Research from the National Highway Traffic Safety Administration says that 3,450 people died as a result of distracted driving in 2016. That does not count all the suffering of injuries caused by distracted drivers in that one year.

The odds are stacked against us. Smart phones are too tempting. They are designed to lure and keep us in, to the point of distraction. Who can resist the ping of a new message received, even when driving Highway 40 at 65 MPH, hot coffee in one hand, phone in the other and two kids in the back seat?

Some know better than to look, but for most the addiction is pure. They’ve got us hooked, and it’s killing us! I’ve sworn off distracted driving, but I’m still drawn to the device. I have to constantly remind myself to be vigilant.

Many of us are multitaskers, taking care of business while on the road, even if that business is seeing who “liked” our latest Facebook post.

The “service providers” make things worse by designing labyrinths to keep us on the line. If I had a quarter for every minute that I allowed a machine to waste my time, I’d be rich.

I feel foolish every time I leave a message on someone’s cell phone or try to check messages. Who leaves messages any more? Providers have layered the process with so much nonsense that it doesn’t make sense to use your voice these days. It’s not the actual leaving or checking the message, it’s the infernal computerized rituals we are forced to endure that ruin everything.

You can’t just leave a message at the tone. You listen to the usual message from the person you are calling. That is followed by your cell provider’s time-gobbling nonsense, often including:

“To leave a callback number, press five.”

That message steals five seconds of your life every time you hear it. That could be five seconds you spend eating hot sauce, carving on a snowboard or flipping back your hair. Five seconds added to five seconds added to five seconds added to five seconds adds up to a lot.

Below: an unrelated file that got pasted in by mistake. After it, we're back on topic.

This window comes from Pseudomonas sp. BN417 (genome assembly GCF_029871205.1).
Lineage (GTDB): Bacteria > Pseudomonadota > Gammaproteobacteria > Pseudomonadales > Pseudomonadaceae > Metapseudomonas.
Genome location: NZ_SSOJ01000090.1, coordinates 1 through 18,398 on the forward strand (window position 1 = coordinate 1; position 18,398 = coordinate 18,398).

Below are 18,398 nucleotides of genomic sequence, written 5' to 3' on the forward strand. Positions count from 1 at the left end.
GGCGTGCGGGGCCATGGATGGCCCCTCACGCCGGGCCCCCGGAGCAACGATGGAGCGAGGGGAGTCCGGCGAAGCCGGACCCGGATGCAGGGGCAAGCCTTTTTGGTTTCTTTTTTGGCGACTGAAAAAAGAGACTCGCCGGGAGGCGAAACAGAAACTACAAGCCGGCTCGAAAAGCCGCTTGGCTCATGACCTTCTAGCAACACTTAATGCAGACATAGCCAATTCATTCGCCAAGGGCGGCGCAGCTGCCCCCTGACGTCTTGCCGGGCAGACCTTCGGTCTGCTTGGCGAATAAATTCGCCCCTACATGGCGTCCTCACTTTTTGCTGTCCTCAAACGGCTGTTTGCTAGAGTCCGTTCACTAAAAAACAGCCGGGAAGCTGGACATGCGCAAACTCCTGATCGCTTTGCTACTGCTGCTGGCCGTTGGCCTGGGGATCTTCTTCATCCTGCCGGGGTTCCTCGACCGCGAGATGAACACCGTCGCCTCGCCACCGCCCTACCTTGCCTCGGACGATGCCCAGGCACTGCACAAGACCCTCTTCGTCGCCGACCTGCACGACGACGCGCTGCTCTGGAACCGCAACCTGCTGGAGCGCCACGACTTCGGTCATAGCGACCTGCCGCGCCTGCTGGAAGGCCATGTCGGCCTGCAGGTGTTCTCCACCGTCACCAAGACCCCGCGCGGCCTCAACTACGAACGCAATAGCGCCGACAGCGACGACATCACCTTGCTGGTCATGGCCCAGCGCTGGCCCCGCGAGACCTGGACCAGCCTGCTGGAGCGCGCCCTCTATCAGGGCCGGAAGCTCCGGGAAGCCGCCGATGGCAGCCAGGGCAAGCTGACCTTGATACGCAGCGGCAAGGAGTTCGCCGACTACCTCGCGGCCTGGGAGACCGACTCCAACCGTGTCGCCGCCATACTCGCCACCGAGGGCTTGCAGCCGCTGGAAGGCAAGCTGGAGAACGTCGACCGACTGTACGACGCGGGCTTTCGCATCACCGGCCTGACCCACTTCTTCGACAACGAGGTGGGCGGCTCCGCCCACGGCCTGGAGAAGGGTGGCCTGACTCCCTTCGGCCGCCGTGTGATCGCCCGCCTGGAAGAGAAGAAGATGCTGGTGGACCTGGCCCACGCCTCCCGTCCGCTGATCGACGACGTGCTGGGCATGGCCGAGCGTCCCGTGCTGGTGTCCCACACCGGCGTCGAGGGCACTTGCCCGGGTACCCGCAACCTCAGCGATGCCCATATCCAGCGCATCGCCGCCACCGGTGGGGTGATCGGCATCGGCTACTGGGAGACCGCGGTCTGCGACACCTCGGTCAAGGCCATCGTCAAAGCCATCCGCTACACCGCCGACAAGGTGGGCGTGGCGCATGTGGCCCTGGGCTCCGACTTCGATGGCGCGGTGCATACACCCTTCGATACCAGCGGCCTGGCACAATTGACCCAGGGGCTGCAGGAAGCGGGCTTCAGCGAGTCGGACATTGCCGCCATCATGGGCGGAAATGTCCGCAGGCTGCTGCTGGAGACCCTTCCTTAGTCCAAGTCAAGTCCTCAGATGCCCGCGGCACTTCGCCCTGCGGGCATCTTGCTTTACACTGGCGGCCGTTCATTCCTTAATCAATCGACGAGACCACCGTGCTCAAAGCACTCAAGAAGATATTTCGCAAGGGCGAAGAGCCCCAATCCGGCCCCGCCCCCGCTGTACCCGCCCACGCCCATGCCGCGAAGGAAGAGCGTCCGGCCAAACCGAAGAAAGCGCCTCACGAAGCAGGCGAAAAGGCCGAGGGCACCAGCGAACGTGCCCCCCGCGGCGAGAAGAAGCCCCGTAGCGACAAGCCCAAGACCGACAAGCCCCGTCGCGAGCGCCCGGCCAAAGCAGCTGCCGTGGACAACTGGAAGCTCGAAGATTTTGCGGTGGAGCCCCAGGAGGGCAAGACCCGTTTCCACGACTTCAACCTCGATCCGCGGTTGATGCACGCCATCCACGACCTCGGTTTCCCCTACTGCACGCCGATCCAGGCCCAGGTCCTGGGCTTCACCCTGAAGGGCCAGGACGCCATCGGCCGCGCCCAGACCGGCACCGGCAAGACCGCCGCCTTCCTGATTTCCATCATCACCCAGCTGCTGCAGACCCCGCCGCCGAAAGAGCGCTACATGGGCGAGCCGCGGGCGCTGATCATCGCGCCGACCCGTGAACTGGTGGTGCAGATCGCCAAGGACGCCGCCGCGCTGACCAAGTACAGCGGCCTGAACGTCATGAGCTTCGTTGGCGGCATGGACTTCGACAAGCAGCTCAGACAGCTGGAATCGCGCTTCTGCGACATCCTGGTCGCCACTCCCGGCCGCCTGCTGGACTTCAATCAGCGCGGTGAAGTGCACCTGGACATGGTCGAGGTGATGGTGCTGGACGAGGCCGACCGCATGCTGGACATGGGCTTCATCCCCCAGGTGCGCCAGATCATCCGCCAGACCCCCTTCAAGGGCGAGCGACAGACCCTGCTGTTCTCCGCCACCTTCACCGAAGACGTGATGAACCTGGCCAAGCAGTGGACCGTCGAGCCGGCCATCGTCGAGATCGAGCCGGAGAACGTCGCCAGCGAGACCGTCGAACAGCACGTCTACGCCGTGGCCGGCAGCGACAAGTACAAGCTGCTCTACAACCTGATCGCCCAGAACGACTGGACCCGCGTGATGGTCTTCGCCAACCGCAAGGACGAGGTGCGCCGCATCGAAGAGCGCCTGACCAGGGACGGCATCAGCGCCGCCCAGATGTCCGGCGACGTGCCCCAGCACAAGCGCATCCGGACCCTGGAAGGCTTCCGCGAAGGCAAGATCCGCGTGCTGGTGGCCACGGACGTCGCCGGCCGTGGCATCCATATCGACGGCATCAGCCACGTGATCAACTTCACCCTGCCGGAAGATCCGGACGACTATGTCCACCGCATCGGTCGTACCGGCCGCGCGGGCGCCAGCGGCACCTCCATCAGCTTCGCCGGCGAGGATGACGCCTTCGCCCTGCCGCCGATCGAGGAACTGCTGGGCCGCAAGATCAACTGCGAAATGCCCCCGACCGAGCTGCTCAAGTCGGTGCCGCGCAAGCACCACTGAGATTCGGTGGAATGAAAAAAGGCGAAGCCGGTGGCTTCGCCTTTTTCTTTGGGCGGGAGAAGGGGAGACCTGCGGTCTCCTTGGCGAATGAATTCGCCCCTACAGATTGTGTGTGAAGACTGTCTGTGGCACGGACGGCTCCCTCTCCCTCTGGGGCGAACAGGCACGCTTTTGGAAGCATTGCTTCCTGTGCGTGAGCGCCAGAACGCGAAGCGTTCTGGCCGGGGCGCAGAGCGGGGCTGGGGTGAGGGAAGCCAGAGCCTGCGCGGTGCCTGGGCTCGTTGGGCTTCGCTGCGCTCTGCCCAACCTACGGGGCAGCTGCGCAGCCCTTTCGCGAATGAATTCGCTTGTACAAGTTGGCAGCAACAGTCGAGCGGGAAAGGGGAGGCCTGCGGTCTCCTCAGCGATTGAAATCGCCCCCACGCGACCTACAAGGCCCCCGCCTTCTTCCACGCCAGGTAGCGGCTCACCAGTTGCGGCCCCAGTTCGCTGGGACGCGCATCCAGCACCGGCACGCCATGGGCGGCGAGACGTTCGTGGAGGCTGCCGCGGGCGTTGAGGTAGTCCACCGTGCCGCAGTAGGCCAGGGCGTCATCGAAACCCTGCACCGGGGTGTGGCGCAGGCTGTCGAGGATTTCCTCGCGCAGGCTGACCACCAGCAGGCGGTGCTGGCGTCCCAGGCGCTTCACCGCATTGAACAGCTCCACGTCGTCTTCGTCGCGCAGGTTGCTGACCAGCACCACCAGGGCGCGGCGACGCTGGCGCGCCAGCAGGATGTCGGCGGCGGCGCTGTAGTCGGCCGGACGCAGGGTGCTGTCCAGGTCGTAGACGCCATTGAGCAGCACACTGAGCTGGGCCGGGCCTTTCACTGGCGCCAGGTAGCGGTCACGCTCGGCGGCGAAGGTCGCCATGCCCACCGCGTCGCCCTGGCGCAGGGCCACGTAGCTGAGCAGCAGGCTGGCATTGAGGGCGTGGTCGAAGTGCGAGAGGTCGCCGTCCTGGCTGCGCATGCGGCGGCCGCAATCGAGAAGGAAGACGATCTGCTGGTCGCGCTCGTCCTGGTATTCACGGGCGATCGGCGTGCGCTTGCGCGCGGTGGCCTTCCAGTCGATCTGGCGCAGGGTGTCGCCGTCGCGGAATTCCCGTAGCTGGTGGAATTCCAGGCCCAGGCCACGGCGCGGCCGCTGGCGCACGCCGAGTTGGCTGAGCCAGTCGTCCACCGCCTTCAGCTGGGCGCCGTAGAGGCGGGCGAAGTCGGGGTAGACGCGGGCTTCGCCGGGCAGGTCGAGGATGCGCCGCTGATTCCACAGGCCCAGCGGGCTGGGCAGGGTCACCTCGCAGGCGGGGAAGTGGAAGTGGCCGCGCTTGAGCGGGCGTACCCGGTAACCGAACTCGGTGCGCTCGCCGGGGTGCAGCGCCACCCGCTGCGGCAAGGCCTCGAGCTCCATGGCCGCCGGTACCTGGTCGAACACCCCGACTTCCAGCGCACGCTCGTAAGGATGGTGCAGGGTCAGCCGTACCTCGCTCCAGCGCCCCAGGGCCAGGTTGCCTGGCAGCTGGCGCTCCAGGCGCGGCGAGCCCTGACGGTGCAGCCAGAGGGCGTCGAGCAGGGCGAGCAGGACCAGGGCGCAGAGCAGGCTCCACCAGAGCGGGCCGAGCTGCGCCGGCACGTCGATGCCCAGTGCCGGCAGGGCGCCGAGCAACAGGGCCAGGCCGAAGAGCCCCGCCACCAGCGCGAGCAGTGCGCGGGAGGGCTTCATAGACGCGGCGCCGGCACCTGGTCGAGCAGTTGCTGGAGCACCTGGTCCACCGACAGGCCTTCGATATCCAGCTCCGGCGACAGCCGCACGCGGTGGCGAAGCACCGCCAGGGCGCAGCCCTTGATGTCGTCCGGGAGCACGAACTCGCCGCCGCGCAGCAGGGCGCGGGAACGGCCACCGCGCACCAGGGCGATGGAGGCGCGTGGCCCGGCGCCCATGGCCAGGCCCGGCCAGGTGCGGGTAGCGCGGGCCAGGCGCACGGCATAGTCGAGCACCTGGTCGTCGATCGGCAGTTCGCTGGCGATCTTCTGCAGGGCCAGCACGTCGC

What does it mean to leave a callback number? I have never pressed “five” nor do I know anyone who has. I wonder what happens when you press “five.” You probably enter a labyrinth of options for English, Spanish, etcetera, etcetera and whatnot.

“Joe. It’s Steve. Call me back at 925-5555.”


Instead we are faced with bizarre shifting options. Providers want us to use up those precious minutes, and this is one way of keeping us on the line.

“Your message from (970) 726-5555 sent on Thursday, July 15, at 6:29 a.m. will be deleted from your mailbox. You have four unheard messages. First unheard message sent Monday, August 30, at 10:27 p.m. To reply to this message press five, to page this person, press five, to give an electric shock to this person, keep pressing five…”

I just want to hear the message! It’s most likely a wrong number anyway.

When you hear statistics on traffic accidents and cell phones it’s a wonder that the providers want to keep us on the line at all. I’ll bet half the traffic accidents that happen while someone is using a mobile device occur while the cell phone company is wasting time with computerized messages about messages.

Talking on a cell phone causes nearly 25 percent of auto accidents. One-fifth of “experienced adult drivers” in the United States send text messages while driving. I am an experienced adult. I can no longer see the text on a telephone, whether driving or not. I can’t text without strong reading glasses hunched over a phone in a clean white room, never mind while I am hurtling toward Tabernash on Highway 40 in my Toyota pickup at 70 miles per hour.

On average, during daylight hours in 2008, over 800,000 vehicles were driven by someone using a hand-held cell phone. What in the world is so important? And what is everyone talking about? Of course, I am pretty good at talking on my cell phone while driving but the other guy worries me.

“Everyone should understand the very real dangers of texting while driving. Taking your eyes off the road for a moment is all it takes to cause a crash and change lives forever. Remember, no text or call is worth a life,” said NHTSA deputy administrator Heidi King. The organization is in its fifth year of a campaign called, “U Drive. U Text. U Pay.”

King has reason for concern. Her organization’s 2016 data indicate that female drivers with a cell phone have been more likely to be involved in fatal distracted-driving crashes, as compared to male drivers, every year since 2012.

Someone needs to sue the phone companies for keeping us on the line while we should be driving. Stop wasting our time. Stop wasting life. Stop. Just stop.

Reach Steve Skinner at